categoryZGrasses Grasses List 

GALINGALE

Cyperus longus

Sedge Club- & Spike-Rush Family [Cyperaceae]

month8aug month8sep month8sept month8oct

category
category8Grasses
status
statusZnative
flower
flower8brown
inner
inner8cream
petals
petalsZ0
type
typeZspiked
stem
stem8triangular

26th Aug 2016, ponds, Seaforth, Sefton Coast. Photo: © RWD
It usually stands erect up to 1.5m tall, but wind and rain have made it bend over backwards for you.


26th Aug 2016, ponds, Seaforth, Sefton Coast. Photo: © RWD
But here are one or two still more or less upright.


26th Aug 2016, ponds, Seaforth, Sefton Coast. Photo: © RWD
Has long grass-like leaves and many spikelets of petal-less inflorescences.


26th Aug 2016, ponds, Seaforth, Sefton Coast. Photo: © RWD
The spikes are reddish-brown. The leaves are about as long as the stems and 4mm-7mm wide and corrugated / keeled for rigidity (sometimes flat).


26th Aug 2016, ponds, Seaforth, Sefton Coast. Photo: © RWD
Here's one I caught earlier, but still madly dancing in the wind. The main stem is solid, smooth and triangular in cross-section with two faces concave and one nearly flat, 4mm across flats. The inflorescences are in a loosely-branched compound umbel of long spikes. At the base of the main umbel emerge several leaf-like bracts (3 in the one shown above).


26th Aug 2016, ponds, Seaforth, Sefton Coast. Photo: © RWD
Each spike on a thin stalk mainly directly proportional to its length, which is sometimes quite long.


26th Aug 2016, ponds, Seaforth, Sefton Coast. Photo: © RWD
Showing how the leaf-like bracts peel-off the end of the main stem.


26th Aug 2016, ponds, Seaforth, Sefton Coast. Photo: © RWD
One or two spikelets in the 'armpit'.


26th Aug 2016, ponds, Seaforth, Sefton Coast. Photo: © RWD
Spikelets about a centimetre long, linear to narrow-oblong, compressed and with their lower glumes empty and only about 1mm long whilst the upper glumes are fertile and bisexual (with protruding anthers and stigmas) and 2.5mm long.


26th Aug 2016, ponds, Seaforth, Sefton Coast. Photo: © RWD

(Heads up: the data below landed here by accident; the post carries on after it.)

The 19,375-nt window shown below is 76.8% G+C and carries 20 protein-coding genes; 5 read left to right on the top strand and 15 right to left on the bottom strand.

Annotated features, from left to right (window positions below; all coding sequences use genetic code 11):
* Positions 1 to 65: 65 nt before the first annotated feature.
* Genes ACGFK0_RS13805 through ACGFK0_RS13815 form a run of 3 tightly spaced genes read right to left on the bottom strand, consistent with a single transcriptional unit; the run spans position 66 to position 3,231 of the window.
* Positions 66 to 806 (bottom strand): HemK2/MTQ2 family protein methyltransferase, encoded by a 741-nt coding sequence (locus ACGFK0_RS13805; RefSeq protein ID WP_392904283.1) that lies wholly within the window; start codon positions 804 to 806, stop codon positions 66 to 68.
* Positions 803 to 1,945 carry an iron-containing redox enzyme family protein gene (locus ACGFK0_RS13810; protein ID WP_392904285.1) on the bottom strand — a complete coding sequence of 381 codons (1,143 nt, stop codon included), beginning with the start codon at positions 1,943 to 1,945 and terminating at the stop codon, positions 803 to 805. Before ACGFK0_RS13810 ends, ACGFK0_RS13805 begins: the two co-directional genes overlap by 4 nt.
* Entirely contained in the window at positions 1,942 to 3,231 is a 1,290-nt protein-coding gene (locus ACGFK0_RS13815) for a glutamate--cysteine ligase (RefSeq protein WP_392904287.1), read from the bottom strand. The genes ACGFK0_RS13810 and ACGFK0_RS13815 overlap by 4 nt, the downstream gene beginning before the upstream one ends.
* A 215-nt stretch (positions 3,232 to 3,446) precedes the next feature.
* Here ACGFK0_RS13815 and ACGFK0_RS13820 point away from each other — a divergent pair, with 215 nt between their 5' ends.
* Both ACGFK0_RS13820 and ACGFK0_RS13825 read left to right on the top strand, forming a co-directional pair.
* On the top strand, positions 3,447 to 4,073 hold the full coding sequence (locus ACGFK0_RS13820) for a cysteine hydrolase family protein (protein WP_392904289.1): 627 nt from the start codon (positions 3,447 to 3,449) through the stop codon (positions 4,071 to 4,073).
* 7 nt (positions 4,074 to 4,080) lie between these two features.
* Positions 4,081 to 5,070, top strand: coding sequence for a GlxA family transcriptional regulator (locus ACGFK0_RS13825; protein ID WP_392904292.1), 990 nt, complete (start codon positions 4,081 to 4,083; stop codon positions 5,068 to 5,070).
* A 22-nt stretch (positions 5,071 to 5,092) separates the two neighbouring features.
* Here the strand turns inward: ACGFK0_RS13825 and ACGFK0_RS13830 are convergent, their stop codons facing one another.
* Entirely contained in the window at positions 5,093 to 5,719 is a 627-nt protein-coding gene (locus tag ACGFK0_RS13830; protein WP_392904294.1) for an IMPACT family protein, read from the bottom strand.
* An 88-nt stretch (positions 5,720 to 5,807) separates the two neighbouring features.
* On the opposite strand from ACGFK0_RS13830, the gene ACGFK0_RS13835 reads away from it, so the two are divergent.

The florets of Galingales are not spirally-arranged (as in other Sedges). The florets are alternately at right-angles in opposite pairs. The fertile florets have three white re-curved stigmas (like grappling-hooks) and three cream-coloured anthers. The nuts (not visible here) are 1mm long, 3-angled, red-brown and retain the 3 stigmas atop.


Not to be semantically confused with : Gale / Sweet Gale (Myrica gale) aka Bog Myrtle [a plant with similar name of a differing family]. Nor to be semantically confused with Cyperus Sedge which is a true Sedge in a differing genus Carex but still within the Cyperaceae family.

Some similarities to : other Galingales such as Brown Galingale (Cyperus fuscus) but that is a much shorter (to 30cm) very rare [RRR] with dark-brown (not reddish-brown) spikelets.

Slight resemblance to : American Galingale (Cyperus eragrostis) but that is a medium height 60cm, with greenish to yellowish-brown spikelets.

Uniquely identifiable characteristics

Distinguishing Feature : It's triangular stem and tallness, the multiple and long spikelets which are reddish-brown and narrow.

Galingale is a native (but often planted for ornament), rhizomatous perennial sedge which grows in damp places, by fresh water, ditches and in damp flushes. It grows natively mainly in South Wales, Kent and Cornwall.


  Cyperus longus  ⇐ Global Aspect ⇒ Cyperaceae  

Distribution
 family8Sedge Club- & Spike-Rush family8Cyperaceae

 BSBI maps
genus8Cyperus
Cyperus
(Galingales)

GALINGALE

Cyperus longus

Sedge Club- & Spike-Rush Family [Cyperaceae]